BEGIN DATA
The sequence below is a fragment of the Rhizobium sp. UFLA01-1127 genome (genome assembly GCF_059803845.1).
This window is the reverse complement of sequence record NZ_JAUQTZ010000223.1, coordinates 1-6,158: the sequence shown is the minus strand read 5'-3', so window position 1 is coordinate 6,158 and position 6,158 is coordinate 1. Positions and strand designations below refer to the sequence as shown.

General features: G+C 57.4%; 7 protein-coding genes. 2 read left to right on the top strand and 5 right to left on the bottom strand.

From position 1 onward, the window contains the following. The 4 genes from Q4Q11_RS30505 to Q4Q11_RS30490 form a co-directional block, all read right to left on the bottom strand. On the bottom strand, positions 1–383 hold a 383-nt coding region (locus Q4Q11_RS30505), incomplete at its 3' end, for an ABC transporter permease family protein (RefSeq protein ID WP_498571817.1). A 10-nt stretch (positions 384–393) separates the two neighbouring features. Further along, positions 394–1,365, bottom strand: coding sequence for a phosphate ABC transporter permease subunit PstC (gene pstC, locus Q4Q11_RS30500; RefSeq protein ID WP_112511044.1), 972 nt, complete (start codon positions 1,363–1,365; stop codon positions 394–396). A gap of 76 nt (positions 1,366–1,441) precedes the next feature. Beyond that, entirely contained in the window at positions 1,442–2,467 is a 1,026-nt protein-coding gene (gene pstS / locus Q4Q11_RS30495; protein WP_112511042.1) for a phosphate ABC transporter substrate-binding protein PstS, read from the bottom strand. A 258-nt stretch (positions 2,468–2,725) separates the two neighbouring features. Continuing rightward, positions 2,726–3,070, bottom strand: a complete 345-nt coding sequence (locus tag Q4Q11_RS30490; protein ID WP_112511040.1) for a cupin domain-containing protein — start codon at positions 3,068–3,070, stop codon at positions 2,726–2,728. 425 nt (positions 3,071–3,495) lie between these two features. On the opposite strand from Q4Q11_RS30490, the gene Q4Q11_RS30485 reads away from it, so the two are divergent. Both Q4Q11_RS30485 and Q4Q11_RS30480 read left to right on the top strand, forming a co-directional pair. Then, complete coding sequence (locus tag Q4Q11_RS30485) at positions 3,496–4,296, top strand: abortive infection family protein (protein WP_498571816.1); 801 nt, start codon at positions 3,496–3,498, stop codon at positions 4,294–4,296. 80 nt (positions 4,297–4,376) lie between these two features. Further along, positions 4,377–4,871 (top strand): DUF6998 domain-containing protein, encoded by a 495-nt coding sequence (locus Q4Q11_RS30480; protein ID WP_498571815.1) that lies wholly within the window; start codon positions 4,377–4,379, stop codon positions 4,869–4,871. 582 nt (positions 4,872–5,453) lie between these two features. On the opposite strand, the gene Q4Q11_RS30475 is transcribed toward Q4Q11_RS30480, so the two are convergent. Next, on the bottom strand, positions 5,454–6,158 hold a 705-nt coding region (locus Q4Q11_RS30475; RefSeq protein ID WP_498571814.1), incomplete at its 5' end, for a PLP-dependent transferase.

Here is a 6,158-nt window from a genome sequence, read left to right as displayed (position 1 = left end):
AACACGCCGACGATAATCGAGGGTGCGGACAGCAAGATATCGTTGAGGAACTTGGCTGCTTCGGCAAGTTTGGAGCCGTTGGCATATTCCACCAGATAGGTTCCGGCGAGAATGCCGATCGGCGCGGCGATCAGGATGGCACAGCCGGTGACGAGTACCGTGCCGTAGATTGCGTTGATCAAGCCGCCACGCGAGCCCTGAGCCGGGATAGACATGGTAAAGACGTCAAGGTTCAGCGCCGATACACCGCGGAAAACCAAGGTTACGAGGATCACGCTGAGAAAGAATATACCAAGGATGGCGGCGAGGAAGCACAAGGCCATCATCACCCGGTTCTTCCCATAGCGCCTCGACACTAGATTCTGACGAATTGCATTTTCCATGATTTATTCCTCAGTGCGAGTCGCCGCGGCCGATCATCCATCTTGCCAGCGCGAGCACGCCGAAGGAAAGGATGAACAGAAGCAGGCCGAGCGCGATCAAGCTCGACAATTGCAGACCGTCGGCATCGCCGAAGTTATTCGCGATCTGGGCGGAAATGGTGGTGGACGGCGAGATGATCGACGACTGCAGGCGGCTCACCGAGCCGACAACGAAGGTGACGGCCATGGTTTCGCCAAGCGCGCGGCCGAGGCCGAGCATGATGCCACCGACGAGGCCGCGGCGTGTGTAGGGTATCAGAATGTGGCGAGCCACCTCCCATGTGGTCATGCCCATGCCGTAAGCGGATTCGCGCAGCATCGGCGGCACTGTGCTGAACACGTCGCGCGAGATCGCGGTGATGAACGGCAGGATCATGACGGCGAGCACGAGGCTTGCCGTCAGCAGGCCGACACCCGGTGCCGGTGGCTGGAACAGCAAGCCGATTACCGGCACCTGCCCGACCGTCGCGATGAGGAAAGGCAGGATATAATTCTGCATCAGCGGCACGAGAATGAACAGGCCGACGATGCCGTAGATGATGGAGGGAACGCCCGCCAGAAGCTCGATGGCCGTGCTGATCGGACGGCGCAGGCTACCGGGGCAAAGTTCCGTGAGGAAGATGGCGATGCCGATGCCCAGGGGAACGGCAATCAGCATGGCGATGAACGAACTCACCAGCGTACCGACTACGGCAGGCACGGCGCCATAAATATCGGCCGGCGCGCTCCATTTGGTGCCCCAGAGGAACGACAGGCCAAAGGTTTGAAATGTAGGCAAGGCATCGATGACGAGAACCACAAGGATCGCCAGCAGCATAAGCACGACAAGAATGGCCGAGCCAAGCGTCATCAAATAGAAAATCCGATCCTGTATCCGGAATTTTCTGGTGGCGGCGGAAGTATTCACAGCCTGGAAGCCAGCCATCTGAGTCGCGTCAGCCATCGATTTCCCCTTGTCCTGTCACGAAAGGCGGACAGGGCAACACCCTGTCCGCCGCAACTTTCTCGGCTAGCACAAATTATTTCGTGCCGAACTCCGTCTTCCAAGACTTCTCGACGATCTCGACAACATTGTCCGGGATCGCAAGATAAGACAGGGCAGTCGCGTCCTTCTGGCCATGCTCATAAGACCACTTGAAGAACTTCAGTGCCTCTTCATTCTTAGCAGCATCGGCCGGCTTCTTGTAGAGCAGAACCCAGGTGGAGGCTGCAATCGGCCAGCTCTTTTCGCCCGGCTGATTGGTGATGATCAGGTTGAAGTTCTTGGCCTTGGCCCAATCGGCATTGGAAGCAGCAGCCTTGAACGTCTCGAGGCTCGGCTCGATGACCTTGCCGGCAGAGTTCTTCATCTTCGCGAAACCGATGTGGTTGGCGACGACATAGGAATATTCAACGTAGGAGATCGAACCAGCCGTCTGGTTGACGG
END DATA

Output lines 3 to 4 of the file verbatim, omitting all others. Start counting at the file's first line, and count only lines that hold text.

General features: G+C 57.4%; 7 protein-coding genes. 2 read left to right on the top strand and 5 right to left on the bottom strand.

From position 1 onward, the window contains the following. The 4 genes from Q4Q11_RS30505 to Q4Q11_RS30490 form a co-directional block, all read right to left on the bottom strand. On the bottom strand, positions 1–383 hold a 383-nt coding region (locus Q4Q11_RS30505), incomplete at its 3' end, for an ABC transporter permease family protein (RefSeq protein ID WP_498571817.1). A 10-nt stretch (positions 384–393) separates the two neighbouring features. Further along, positions 394–1,365, bottom strand: coding sequence for a phosphate ABC transporter permease subunit PstC (gene pstC, locus Q4Q11_RS30500; RefSeq protein ID WP_112511044.1), 972 nt, complete (start codon positions 1,363–1,365; stop codon positions 394–396). A gap of 76 nt (positions 1,366–1,441) precedes the next feature. Beyond that, entirely contained in the window at positions 1,442–2,467 is a 1,026-nt protein-coding gene (gene pstS / locus Q4Q11_RS30495; protein WP_112511042.1) for a phosphate ABC transporter substrate-binding protein PstS, read from the bottom strand. A 258-nt stretch (positions 2,468–2,725) separates the two neighbouring features. Continuing rightward, positions 2,726–3,070, bottom strand: a complete 345-nt coding sequence (locus tag Q4Q11_RS30490; protein ID WP_112511040.1) for a cupin domain-containing protein — start codon at positions 3,068–3,070, stop codon at positions 2,726–2,728. 425 nt (positions 3,071–3,495) lie between these two features. On the opposite strand from Q4Q11_RS30490, the gene Q4Q11_RS30485 reads away from it, so the two are divergent. Both Q4Q11_RS30485 and Q4Q11_RS30480 read left to right on the top strand, forming a co-directional pair. Then, complete coding sequence (locus tag Q4Q11_RS30485) at positions 3,496–4,296, top strand: abortive infection family protein (protein WP_498571816.1); 801 nt, start codon at positions 3,496–3,498, stop codon at positions 4,294–4,296. 80 nt (positions 4,297–4,376) lie between these two features. Further along, positions 4,377–4,871 (top strand): DUF6998 domain-containing protein, encoded by a 495-nt coding sequence (locus Q4Q11_RS30480; protein ID WP_498571815.1) that lies wholly within the window; start codon positions 4,377–4,379, stop codon positions 4,869–4,871. 582 nt (positions 4,872–5,453) lie between these two features. On the opposite strand, the gene Q4Q11_RS30475 is transcribed toward Q4Q11_RS30480, so the two are convergent. Next, on the bottom strand, positions 5,454–6,158 hold a 705-nt coding region (locus Q4Q11_RS30475; RefSeq protein ID WP_498571814.1), incomplete at its 5' end, for a PLP-dependent transferase.